I once heard a priest say, “We are relationships,” and I was so impressed I wrote it down. And then forgot about it until just last weekend when I stumbled across it while thumbing through some old papers. (In the course of my periodic ‘deep cleans’ I almost inevitably end up spending at least half an hour just rifling through piles of loose-leaf paper, on which I’ve scribbled notes to myself, moving sayings, fragments of stories, and even–on the rare, rare occasion–smatterings of poetry. I have a drawer full of these papers, and I should probably just throw them away, but something holds me back…)
It’s a weird thought, actually, and (for me at least) an uncomfortable one. We “are” relationships. They’re not just something we have or something we do, they’re part of our very being. Being made in the image and likeness of a Triune, relational God, we share something of His relational nature. I am a rugged, stubborn individualist, and this fact about the human person is a hard one for me to swallow.
Still, growing up in a large family, I couldn’t really avoid it. You can’t help but view yourself as relationship when you’re surrounded by six younger siblings and two parents and all sorts of neighbors, friends, fellow members of co-ops and classes, co-workers, pets, etc. Solitude was rare. Really, really rare. For a little while I actually hid a lamp in my bedroom closet, and when I could steal away I’d crawl in there with a book to hide. (Fire hazard, yes. But I would spend some really blissful moments of freedom and quiet in that closet, until the family got wise to my absence and set off in pursuit.) I was relationship: daughter, sister, friend, classmate, etc.
But now that I’m out on my own, things have gotten fuzzier. I’m still daughter, sister, and friend, of course, but the parents, siblings, and friends aren’t necessarily active parts of my daily life. Gone are the days of retreating to a closet to be alone. In fact, I spend most of my time alone, even at work, given the nature of my job (editing/publishing). And yet I am still relationship(s). Granted, some days the only relational role I play is that of customer, yet my thirty-second interaction with the bleary-eyed woman behind the Safeway counter is still part of my being relational…isn’t it?
I tend to cast off these fleeting interactions with others as inconsequential. Fear of the unknown, coupled with a blanket fear of people, makes me terrified of unknown people. But let’s face it: I’m a single person, and strangers make up the bulk of my relational life. (I mean, I spend more time with my fellow commuters on the metro each day than I do with my family members.) So instead of giving in to my own tendency to keep strangers strange, I have to buck up and reach out–maybe not effusively, but at least a little. Of course this doesn’t really fit the idyllic community model, but how often in our lives do we actually find ourselves living out the idyllic model? Ask any mother surrounded by clamoring children, mountains of laundry, and a to-do list as long as her arm and she’ll tell you even the ideal isn’t ideal. What was it Mother Theresa said? “Bloom where you’re planted.”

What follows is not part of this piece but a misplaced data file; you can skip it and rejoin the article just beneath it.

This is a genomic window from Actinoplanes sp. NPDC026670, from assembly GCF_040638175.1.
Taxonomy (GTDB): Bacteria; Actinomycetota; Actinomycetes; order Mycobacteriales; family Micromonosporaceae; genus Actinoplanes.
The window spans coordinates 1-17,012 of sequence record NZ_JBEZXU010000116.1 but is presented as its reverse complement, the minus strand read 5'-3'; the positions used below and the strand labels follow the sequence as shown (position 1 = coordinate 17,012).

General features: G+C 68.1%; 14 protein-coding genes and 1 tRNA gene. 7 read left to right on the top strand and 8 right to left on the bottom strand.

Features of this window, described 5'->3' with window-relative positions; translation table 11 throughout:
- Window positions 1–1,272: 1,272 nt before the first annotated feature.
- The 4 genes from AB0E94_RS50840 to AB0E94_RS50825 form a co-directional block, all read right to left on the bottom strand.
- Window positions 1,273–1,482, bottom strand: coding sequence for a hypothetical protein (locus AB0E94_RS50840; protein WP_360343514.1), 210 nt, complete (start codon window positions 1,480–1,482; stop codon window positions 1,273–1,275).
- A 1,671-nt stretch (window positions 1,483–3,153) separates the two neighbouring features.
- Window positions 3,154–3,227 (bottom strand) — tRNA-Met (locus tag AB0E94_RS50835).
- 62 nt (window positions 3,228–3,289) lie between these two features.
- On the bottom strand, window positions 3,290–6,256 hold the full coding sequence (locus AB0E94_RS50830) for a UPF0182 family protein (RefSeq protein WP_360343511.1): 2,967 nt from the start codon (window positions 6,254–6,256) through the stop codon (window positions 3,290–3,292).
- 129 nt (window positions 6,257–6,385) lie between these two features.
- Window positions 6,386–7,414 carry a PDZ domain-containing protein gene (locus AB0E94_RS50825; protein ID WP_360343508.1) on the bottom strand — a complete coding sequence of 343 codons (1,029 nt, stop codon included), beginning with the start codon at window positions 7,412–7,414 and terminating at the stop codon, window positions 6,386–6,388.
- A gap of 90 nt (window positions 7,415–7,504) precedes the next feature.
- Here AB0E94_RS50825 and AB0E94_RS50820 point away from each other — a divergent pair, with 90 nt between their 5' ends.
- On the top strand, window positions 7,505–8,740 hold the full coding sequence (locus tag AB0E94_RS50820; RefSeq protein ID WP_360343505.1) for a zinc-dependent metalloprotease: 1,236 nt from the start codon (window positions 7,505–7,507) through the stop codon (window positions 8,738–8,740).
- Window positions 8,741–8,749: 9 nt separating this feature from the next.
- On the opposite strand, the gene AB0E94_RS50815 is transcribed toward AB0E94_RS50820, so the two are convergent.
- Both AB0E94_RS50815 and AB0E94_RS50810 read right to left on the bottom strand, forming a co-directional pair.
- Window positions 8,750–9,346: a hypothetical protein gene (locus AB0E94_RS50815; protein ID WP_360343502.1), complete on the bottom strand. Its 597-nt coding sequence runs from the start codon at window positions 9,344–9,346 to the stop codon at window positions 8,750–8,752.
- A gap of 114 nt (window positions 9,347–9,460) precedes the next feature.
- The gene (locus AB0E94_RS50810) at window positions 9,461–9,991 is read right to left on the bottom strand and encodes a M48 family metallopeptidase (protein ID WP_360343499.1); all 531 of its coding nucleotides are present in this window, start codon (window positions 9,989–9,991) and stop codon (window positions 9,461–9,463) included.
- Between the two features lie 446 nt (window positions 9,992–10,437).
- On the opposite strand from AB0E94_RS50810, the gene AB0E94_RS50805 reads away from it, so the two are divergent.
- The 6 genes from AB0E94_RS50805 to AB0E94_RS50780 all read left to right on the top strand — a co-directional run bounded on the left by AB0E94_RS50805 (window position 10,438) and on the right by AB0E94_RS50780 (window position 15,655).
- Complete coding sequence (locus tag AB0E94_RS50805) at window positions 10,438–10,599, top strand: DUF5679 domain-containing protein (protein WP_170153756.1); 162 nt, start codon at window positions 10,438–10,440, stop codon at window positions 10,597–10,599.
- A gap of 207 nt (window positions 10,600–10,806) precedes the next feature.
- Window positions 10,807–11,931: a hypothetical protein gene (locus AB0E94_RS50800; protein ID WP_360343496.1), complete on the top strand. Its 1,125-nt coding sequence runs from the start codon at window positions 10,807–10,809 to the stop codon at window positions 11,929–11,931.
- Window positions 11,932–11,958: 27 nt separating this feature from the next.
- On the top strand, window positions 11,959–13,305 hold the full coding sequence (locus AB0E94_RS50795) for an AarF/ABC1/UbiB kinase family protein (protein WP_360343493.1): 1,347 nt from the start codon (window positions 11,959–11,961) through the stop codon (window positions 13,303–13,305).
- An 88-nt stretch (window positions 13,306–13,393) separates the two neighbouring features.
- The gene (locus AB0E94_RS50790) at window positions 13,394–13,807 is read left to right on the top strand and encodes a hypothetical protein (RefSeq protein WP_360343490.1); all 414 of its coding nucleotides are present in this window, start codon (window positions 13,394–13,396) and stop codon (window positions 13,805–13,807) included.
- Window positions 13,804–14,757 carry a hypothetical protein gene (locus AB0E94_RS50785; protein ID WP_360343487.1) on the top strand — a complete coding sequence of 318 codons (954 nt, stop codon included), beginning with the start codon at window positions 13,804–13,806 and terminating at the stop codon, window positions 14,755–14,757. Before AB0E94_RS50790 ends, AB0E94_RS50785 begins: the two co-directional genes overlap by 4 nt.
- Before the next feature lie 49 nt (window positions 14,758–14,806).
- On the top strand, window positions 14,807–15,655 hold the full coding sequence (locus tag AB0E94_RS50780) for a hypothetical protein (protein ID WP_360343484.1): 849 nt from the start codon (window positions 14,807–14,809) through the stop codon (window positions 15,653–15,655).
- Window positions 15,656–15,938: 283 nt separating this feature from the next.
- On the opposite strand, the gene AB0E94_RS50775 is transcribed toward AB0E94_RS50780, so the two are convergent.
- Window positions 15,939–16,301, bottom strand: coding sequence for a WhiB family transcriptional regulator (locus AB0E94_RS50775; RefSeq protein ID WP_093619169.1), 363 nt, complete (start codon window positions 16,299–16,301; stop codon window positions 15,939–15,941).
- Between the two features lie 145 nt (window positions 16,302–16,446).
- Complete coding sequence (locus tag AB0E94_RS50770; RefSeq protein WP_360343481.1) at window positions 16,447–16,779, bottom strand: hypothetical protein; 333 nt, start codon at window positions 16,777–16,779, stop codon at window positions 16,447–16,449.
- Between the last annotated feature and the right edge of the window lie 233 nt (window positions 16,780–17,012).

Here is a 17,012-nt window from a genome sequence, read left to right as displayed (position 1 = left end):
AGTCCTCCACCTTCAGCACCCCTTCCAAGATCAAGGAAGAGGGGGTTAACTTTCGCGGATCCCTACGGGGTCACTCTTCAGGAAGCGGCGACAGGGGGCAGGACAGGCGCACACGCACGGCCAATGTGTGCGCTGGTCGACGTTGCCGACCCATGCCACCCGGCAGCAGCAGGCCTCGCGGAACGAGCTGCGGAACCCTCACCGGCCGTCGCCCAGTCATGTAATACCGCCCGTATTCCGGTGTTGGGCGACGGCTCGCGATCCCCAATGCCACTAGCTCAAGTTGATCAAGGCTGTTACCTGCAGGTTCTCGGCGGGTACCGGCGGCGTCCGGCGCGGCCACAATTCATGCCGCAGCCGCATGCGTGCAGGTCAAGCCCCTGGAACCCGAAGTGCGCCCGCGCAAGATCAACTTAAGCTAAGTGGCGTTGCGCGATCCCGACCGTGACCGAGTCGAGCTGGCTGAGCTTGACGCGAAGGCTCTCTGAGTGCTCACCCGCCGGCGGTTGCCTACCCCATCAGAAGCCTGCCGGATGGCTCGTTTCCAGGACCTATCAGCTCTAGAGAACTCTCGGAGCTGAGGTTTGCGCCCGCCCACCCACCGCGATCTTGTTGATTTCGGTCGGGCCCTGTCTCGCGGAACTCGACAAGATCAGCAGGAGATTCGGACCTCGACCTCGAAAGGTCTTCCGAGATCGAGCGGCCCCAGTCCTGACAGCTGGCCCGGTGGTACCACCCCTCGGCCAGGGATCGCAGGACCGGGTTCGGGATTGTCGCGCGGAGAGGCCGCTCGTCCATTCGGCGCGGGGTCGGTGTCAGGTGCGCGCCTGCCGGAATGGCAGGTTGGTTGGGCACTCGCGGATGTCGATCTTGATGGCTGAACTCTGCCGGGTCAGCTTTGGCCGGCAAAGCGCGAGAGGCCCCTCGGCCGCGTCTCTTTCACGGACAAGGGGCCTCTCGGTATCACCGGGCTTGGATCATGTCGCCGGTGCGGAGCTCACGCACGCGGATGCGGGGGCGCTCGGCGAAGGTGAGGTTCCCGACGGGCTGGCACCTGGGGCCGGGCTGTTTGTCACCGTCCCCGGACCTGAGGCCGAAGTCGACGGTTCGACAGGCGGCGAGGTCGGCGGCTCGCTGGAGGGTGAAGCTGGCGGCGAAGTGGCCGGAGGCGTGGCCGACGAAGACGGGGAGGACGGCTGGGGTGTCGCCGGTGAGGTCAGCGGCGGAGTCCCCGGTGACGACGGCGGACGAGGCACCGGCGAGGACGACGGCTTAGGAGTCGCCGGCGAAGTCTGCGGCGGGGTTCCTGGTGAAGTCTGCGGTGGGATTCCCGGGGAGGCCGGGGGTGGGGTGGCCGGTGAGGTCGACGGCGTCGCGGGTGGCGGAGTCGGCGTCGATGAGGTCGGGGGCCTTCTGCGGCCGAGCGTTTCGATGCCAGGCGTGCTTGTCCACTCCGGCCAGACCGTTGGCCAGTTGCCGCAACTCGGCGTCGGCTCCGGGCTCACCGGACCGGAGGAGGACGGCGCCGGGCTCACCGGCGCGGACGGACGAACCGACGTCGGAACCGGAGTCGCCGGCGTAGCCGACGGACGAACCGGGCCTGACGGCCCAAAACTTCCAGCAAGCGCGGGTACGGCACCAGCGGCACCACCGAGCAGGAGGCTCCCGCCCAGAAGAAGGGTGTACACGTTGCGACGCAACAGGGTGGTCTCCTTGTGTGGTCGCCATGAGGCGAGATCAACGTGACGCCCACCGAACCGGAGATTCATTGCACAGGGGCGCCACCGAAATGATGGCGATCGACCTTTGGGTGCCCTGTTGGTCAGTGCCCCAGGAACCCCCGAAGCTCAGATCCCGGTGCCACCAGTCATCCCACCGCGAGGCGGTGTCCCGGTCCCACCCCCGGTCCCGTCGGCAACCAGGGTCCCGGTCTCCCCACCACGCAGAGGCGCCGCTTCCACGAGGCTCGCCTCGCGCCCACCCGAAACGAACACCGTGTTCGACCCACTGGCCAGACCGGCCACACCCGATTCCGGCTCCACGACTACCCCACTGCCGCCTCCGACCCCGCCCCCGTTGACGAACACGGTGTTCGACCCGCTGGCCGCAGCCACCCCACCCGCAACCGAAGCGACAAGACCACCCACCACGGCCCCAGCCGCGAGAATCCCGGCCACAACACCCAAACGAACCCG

Right now Christ is seeking me from the depths of strangers’ eyes–the Safeway cashier, the middle-aged man in the metro seat next to me, the homeless woman on the corner. I am relationships…not just the close, loving ones that build me up and give me the stamina to keep moving forward, but the odd, fleeting ones that occur five, ten, or fifty times over the course of a single day. I may be single, but I’m no more free to charter my own ruggedly individual course now than I was as a teenager living at home. The signs may be harder to read (no more frantic mother or sister hollering my name from the foot of the stairs), and the process harder to figure out and follow (there’s a pattern to family things, no matter how seemingly disorganized; like a job, you eventually figure it out, even when out-of-the-ordinary events occur; no such pattern exists in the disconnected interactions with random strangers), but the main fact remains: I am relationships, and thus it is in relationships that I will find God. The question (and the challenge) then becomes: am I willing to seek him, to find him, and even to embrace him wherever he may be, regardless of my comfort level?